Speech-gesture mismatch and how it changes in a problem described by a client in psychotherapy

Abstract

In psychotherapy, clients describe their problems in their own words, which are often accompanied by gestures. Interestingly, mismatches between speech and gesture as well as within words are observed, and they become resolved as the counseling proceeds. We report a case study demonstrating speech-gesture relationship changes in a therapeutic interaction. The case study consisted of a series of interviews conducted as part of the "reflecting process" in family therapy. The client initially characterized his problem as having too many tasks to manage in his schedule. As it turned out, however, the real problem was that he thought himself as being lazy. He made himself extremely busy to cope with the problem, because doing so obscured his laziness. Among other things, a shift in conceptualization was achieved by fixing the problem with his use of the Japanese word, "konasu” (to manage to do), which entails an active involvement of the actor. He frequently used this word to describe how he performed his tasks. Although the client's utterances and concurrent gestures had elements representing the notion of active involvement, there was also an element in his utterances that suggested the opposite: that he tended to let his schedule go without so much involvement. Noticing that, the therapist asked for clarification. Although in his paraphrases of ”konasu,” the client kept invoking the notion of active involvement, through therapeutic interaction involving effective use of gestures, the therapist could bring the mismatch to the client’s attention. We consider this case study as pointing to the possibility that speech-gesture mismatch could serve not only as an index of ambivalence in the client's conceptualization of the real problem, but also as media with which the psychological problem can be solved. International Society for Gesture Studies Conference 2007: Integrating Gestures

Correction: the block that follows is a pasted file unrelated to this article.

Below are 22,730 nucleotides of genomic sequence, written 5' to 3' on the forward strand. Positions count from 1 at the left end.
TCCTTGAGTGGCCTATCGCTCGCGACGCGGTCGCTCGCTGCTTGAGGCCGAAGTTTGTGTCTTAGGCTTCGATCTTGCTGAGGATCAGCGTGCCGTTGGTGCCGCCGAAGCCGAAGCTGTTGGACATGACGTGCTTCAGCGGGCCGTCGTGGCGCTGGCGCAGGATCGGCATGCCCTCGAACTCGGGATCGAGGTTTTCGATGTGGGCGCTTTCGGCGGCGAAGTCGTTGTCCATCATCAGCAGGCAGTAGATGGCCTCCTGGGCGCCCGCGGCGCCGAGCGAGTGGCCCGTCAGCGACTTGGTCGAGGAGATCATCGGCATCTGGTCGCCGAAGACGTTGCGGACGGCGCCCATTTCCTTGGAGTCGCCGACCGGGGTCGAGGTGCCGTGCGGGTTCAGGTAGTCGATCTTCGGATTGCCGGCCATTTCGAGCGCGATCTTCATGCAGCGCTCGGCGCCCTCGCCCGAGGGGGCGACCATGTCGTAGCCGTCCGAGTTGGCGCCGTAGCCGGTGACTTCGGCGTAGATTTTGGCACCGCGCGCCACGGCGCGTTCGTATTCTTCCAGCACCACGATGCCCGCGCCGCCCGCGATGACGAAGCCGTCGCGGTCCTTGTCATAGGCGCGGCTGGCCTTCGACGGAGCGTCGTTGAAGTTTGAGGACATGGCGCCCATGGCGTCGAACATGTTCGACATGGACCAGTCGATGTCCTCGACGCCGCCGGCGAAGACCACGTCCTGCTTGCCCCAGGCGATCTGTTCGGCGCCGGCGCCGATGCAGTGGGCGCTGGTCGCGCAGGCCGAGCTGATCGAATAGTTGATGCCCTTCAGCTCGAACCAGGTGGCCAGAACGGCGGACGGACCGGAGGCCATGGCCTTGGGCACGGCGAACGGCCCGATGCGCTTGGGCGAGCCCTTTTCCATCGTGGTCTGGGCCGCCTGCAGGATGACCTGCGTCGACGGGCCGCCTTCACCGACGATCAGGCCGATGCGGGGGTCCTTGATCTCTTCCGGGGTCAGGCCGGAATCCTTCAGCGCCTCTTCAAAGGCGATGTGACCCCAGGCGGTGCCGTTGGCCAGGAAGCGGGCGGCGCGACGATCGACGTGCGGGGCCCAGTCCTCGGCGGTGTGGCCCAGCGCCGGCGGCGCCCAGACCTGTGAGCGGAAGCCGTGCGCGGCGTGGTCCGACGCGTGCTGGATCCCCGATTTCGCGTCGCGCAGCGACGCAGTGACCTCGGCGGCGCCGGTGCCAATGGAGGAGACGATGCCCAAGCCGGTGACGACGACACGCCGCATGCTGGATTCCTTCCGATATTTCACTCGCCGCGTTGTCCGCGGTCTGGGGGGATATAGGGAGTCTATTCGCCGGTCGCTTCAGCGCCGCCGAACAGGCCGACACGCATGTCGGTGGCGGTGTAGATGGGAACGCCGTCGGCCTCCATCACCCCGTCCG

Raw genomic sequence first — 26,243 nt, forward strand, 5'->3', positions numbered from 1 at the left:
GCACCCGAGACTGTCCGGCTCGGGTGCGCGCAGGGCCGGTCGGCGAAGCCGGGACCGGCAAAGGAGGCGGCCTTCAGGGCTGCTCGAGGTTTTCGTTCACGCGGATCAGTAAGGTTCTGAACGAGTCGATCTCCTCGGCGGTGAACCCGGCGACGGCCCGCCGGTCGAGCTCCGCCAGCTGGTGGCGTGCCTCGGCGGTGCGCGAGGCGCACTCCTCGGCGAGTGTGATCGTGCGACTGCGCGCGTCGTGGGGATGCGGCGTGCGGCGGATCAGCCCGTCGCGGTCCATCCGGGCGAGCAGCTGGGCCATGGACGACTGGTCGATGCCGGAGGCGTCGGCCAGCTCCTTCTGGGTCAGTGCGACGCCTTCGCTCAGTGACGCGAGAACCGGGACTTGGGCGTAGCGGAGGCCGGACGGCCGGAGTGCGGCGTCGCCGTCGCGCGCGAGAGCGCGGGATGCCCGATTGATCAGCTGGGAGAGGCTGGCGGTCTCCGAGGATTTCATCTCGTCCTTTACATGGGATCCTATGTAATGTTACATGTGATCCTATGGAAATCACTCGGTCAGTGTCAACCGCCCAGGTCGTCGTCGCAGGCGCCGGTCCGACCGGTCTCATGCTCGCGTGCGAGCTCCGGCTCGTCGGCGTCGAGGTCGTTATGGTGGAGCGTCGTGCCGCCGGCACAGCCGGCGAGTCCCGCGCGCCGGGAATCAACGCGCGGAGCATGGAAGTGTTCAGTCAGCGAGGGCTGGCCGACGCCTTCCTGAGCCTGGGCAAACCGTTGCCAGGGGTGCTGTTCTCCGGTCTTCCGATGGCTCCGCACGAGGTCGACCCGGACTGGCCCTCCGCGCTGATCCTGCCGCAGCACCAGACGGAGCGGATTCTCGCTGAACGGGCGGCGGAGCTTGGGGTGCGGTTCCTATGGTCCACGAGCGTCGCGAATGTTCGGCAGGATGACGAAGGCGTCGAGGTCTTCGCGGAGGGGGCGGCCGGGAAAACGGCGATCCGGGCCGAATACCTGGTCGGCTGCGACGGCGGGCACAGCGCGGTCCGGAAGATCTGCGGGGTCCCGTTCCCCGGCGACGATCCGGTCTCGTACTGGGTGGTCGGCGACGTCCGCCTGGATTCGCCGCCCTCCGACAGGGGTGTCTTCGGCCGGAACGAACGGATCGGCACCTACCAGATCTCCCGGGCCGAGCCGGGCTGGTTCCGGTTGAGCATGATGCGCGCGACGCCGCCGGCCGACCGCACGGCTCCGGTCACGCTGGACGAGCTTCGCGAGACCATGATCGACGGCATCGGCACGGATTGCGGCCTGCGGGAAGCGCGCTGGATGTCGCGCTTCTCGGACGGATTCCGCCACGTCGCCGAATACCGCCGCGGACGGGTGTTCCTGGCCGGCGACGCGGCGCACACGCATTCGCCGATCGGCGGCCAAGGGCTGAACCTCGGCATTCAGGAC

Cite this paper

@inproceedings{Hanada2008SpeechgestureMA, title={Speech-gesture mismatch and how it changes in a problem described by a client in psychotherapy}, author={Ryoko Hanada and Nobuhiro Furuyama and Masashi Inoue}, year={2008} }